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Opportunity and aspiration: two sides of the same coin?

Chris Creegan

10 December 2008

Discussion of social evils on a theme of 'inequality' which argues that until we can reconcile the problems of excessive individualism and greed, life opporunities will continue to be lost.

Summary

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The JRF's recent public consultation revealed a strong sense of unease about some of the changes shaping British society. This Viewpoint continues the discussion about modern 'social evils' on the theme of 'inequality'. Chris Creegan argues that until we can reconcile the problems of excessive individualism, consumerism and greed at the heart of contemporary society, life opportunities will continue to be lost, limited and wasted.

Author
Chris Creegan, Deputy Director of the Qualitative Research Unit at the National Centre for Social Research

Key points

  • During people's lives, opportunities can be truncated: lost, limited or wasted through circumstances and events that they have varying degrees of control over.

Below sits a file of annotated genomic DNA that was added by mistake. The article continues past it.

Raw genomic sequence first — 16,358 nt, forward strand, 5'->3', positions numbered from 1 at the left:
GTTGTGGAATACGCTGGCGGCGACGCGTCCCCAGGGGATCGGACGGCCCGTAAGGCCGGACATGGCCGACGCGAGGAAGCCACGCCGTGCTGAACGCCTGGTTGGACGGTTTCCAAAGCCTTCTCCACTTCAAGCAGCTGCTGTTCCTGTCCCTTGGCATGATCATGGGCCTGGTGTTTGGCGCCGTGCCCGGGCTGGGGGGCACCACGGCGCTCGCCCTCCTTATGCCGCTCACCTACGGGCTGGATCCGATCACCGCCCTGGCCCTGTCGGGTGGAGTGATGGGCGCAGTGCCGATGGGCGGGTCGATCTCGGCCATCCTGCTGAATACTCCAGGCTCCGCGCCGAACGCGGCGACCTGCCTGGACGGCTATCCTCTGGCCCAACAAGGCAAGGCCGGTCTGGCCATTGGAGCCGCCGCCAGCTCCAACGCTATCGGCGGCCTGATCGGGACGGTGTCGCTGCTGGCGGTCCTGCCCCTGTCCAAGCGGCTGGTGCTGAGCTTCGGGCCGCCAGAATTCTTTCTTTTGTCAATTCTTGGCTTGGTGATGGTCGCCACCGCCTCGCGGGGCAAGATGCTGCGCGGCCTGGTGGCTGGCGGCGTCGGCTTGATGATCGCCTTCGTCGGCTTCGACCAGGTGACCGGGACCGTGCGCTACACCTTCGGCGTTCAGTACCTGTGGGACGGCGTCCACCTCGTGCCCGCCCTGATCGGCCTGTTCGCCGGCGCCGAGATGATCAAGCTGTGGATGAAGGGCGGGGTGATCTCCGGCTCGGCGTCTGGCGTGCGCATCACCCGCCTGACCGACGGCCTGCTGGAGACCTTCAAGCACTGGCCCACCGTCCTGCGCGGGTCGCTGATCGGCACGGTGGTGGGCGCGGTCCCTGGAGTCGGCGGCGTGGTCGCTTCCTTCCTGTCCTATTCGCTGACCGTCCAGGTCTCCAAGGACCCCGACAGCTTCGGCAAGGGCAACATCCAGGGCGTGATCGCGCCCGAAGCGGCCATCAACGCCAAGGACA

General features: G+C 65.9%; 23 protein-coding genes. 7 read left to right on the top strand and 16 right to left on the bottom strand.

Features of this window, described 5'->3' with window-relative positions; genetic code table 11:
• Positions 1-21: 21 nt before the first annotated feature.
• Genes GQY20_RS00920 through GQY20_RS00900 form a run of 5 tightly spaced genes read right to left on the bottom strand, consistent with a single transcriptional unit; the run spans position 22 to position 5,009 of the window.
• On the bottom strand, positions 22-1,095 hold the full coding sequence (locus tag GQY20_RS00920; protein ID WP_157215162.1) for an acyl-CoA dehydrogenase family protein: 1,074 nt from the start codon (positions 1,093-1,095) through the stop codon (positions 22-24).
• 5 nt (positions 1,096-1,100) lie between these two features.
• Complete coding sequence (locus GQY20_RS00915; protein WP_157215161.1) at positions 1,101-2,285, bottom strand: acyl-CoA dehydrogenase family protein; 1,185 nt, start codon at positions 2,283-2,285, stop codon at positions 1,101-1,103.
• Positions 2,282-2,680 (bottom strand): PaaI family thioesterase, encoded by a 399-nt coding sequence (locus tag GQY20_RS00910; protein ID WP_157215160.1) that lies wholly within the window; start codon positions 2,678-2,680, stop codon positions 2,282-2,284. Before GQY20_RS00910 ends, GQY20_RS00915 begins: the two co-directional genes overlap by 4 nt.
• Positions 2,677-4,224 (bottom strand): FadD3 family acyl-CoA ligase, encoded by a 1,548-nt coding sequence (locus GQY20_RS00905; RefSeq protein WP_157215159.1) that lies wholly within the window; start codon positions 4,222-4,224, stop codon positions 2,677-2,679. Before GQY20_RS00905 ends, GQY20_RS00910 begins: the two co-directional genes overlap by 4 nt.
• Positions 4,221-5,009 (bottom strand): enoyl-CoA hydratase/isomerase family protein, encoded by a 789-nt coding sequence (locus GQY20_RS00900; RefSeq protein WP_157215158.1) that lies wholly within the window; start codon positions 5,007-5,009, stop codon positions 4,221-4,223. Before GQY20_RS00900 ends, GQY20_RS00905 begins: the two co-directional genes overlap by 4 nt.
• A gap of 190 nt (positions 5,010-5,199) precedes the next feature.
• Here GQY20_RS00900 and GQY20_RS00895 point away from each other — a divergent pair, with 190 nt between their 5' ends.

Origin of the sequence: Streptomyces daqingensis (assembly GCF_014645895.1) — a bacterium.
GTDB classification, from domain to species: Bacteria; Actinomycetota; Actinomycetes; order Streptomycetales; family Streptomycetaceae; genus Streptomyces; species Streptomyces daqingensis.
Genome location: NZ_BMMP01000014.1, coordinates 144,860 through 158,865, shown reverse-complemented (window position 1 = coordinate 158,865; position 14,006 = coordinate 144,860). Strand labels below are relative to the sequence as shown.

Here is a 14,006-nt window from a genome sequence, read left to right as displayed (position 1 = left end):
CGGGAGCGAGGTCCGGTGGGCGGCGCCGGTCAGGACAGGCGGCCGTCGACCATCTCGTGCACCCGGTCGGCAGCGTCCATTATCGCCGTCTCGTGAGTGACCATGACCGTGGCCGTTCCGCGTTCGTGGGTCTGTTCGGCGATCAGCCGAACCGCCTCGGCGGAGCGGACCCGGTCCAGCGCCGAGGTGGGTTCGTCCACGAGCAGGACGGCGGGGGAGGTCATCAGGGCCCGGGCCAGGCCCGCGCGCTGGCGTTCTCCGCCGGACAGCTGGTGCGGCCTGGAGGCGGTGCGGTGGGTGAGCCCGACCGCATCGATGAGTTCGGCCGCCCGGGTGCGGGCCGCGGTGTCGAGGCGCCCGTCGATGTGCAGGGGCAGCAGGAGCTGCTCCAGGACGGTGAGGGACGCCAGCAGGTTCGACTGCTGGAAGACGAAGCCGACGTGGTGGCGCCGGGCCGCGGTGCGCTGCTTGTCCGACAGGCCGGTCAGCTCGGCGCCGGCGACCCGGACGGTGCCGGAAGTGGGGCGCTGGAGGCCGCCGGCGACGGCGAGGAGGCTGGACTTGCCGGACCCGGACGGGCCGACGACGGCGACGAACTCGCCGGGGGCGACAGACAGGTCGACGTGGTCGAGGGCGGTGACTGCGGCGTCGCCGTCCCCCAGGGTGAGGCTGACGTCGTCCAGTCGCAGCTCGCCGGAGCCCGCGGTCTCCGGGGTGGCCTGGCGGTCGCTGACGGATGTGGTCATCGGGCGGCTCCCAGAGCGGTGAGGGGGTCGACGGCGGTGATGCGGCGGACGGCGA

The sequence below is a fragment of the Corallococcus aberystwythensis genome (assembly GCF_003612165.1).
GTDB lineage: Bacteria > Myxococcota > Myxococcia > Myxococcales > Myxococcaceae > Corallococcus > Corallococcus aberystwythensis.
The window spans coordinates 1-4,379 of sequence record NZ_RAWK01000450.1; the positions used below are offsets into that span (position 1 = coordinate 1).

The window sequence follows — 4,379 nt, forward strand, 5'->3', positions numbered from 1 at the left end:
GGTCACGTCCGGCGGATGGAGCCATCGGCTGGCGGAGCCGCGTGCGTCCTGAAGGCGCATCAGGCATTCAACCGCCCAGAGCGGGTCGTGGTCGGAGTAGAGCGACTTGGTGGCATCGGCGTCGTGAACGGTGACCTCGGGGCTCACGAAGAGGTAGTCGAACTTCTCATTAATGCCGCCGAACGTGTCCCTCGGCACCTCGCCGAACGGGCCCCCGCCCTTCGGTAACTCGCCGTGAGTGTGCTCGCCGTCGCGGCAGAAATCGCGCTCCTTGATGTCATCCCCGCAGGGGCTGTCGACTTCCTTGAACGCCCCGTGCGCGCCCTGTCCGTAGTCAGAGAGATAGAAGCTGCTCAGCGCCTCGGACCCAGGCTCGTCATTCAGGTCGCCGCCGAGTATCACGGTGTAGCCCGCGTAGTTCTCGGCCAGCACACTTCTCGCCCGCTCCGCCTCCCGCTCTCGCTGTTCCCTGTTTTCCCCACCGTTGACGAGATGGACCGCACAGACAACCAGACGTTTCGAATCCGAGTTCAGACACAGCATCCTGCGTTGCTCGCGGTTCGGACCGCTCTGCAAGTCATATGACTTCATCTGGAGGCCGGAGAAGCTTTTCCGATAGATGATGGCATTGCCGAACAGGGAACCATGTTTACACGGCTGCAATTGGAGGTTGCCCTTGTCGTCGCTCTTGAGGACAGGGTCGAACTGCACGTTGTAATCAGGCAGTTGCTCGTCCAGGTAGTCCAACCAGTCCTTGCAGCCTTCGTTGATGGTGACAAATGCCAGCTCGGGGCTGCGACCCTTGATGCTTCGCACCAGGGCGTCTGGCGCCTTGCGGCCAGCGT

• Truncation of opportunity prevents aspirations from being realised. The relationship between opportunity and aspiration is a more level playing field for some of us than for others.
  • We need to reframe the relationship between opportunity and aspiration – thinking not only about the opportunities and aspirations of individual citizens, but also of society as a whole.
  • We cannot achieve this without listening to people whose voices are not usually heard, including those directly affected by the inequality caused by truncated opportunity.
  • Truncation of opportunity can take many forms. For example, opportunities can be lost in old age, limited by caring responsibilities, or wasted through drug or alcohol misuse.
  • The reality is that, whether loss of opportunity is caused by imposed constraints or individual choices, if you are disadvantaged through poverty and inequality the limitations imposed are greater and the escape routes fewer.
  • While poverty of aspiration is a serious problem, impoverished aspiration can also fuel excessive individualism, consumerism and greed, which exacerbates inequality.
  • Reframing the relationship between opportunity and aspiration must include listening to those with experience of truncated opportunity.
  • Democracy is becoming deeply eroded. Making sure everyone votes provides a democratic safety net and is one important way of eliciting voices which are often unheard.
  • We need a society where individual aspirations for a better life and shared aspirations for equality are not mutually exclusive, but two sides of the same coin.

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